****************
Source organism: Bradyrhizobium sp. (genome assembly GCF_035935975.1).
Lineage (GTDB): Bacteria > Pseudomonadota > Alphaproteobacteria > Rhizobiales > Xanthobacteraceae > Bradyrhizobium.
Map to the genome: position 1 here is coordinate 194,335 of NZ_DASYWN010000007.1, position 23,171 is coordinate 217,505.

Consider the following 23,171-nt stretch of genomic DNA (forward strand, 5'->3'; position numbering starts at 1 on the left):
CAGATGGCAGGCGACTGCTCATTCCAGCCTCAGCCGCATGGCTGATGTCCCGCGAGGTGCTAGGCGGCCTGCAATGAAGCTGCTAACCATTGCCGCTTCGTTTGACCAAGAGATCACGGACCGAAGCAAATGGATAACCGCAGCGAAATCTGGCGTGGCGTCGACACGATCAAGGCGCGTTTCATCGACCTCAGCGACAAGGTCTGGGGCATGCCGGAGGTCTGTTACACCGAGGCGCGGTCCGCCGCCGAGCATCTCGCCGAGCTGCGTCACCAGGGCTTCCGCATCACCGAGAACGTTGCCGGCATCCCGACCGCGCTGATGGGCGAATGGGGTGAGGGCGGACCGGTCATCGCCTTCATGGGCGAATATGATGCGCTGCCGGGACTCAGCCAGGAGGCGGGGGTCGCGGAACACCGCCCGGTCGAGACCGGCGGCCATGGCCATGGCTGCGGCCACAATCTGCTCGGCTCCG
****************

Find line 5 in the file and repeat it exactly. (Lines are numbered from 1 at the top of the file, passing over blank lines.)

CAGATGGCAGGCGACTGCTCATTCCAGCCTCAGCCGCATGGCTGATGTCCCGCGAGGTGCTAGGCGGCCTGCAATGAAGCTGCTAACCATTGCCGCTTCGTTTGACCAAGAGATCACGGACCGAAGCAAATGGATAACCGCAGCGAAATCTGGCGTGGCGTCGACACGATCAAGGCGCGTTTCATCGACCTCAGCGACAAGGTCTGGGGCATGCCGGAGGTCTGTTACACCGAGGCGCGGTCCGCCGCCGAGCATCTCGCCGAGCTGCGTCACCAGGGCTTCCGCATCACCGAGAACGTTGCCGGCATCCCGACCGCGCTGATGGGCGAATGGGGTGAGGGCGGACCGGTCATCGCCTTCATGGGCGAATATGATGCGCTGCCGGGACTCAGCCAGGAGGCGGGGGTCGCGGAACACCGCCCGGTCGAGACCGGCGGCCATGGCCATGGCTGCGGCCACAATCTGCTCGGCTCCG